Legislative Changes Covering Big Data Proposed by Federal Advisers

The Health IT Policy Committee’s Privacy and Security Workgroup has been reviewing a number of Big Data issues affecting the privacy and security of patients after two public hearings conducted by the organization in December 2014.

The focus the working group to make a number of proposals on policy to the Office of the National Coordinator for Health IT, and ultimately to have these incorporated into updated federal DHHS policies.

The public hearings allowed stakeholders to make their concerns about the use of big data in healthcare known publicly, as well as to emphasize the advantages it can bring such as improving patient care and treatment results, while reducing operational costs. There is naturally a balance to be reached to ensure the benefits can be gained while privacy risks to individuals are lessened.

Having gained valuable date for future use at the hearings, the working group now has the task of assessing current policies and deciding whether the right framework is in place to gain the all important benefits while securing patient privacy.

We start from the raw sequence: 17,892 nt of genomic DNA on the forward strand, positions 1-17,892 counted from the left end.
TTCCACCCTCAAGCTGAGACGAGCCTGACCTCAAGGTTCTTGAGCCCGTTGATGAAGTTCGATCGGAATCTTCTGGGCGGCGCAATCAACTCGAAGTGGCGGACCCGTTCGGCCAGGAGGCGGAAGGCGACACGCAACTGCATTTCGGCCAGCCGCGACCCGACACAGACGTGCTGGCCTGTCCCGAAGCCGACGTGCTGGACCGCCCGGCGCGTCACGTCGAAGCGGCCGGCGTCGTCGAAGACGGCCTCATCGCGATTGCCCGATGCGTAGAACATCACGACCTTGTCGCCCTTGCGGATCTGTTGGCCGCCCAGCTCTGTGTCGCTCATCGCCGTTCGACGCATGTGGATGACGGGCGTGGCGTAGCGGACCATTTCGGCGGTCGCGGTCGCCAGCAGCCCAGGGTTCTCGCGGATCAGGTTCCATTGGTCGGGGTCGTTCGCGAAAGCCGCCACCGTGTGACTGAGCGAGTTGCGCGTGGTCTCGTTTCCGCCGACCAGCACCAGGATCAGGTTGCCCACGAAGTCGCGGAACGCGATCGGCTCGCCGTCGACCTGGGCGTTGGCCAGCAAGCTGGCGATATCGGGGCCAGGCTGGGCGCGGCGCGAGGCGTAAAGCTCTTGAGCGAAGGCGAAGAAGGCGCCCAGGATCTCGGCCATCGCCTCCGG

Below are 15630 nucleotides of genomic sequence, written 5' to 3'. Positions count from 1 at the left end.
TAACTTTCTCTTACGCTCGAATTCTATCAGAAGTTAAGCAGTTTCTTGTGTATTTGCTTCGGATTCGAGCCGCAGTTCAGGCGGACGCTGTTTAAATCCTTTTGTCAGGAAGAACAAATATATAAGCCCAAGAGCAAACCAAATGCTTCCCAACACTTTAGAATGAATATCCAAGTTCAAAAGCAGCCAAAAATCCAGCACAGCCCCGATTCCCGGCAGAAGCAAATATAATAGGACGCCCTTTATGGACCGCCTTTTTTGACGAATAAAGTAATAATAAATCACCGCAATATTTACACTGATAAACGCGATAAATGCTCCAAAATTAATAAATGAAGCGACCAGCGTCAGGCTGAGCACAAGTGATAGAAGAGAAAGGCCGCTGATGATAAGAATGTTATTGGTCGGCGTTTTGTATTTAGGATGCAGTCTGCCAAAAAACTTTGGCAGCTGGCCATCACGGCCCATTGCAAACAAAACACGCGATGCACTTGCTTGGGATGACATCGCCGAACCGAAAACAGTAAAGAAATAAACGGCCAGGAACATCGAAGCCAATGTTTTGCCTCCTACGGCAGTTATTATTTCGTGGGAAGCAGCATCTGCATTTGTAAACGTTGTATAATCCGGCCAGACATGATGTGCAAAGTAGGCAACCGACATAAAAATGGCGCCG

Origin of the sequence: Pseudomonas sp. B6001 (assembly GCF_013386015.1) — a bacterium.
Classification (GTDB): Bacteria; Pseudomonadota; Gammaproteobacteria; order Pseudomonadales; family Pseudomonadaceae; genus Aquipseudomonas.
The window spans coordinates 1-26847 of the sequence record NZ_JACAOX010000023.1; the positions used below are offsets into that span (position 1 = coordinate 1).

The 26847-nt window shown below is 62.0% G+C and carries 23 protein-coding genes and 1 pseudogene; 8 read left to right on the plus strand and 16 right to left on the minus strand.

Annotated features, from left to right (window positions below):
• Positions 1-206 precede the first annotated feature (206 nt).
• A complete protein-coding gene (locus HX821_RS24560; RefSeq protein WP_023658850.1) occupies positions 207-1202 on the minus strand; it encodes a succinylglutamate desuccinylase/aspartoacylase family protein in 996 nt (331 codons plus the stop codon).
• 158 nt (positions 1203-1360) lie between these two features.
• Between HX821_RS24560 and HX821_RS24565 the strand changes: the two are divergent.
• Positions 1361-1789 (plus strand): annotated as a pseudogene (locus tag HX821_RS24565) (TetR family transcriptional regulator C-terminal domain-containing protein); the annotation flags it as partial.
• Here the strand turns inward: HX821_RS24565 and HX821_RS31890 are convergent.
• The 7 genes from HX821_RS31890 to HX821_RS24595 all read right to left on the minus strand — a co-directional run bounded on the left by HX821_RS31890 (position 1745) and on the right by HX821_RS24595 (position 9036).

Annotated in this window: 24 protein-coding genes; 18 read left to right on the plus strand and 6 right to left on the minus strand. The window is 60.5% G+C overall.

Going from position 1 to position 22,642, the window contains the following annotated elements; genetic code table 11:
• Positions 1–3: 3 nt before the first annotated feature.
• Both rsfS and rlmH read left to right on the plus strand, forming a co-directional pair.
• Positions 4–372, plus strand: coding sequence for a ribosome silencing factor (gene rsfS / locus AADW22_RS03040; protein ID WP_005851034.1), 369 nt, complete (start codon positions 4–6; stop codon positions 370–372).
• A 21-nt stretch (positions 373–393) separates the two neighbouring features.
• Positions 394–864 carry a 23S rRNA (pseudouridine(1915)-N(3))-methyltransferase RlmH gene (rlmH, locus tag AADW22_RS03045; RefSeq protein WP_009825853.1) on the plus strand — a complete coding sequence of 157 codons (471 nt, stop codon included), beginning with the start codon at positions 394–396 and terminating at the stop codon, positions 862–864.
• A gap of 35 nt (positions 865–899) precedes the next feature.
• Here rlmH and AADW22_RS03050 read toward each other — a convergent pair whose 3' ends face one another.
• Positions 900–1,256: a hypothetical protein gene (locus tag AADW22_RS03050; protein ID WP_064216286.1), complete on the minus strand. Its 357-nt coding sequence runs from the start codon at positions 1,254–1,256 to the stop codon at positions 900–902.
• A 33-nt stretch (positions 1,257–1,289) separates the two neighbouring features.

A number of worries were raised last month including whether the current tools being used to secure patient data are in fact sufficient, given the complexity of data use cases and the potential for damage. The procedures which can be employed include obtaining patient consent forms and employing various methods of data de-identification to split valuable data from personal identifiers – which could pose a danger to patients should data be exposed.

Concern was raised about potential gaps in HIPAA regulations relating to the use of big data and whether legislation in its current guise is adequate and provides all of the necessary protections.

The discussions are set to continue when the group meets on January 26, with one major area of focus being the potential damage that could be caused should big data not be kept private. The dangers of discrimination against people, identity and medical fraud are due to be talked about, along with the inevitable distrust of the healthcare industry that has developed after a number of high profile security violations.

A number of the group’s preliminary findings will be presented on 10th March at the HIT Policy talks. Then, next month, the group will be changin its focus to the 10-year interoperability roadmap which is due to be realeased by the ONC later this month.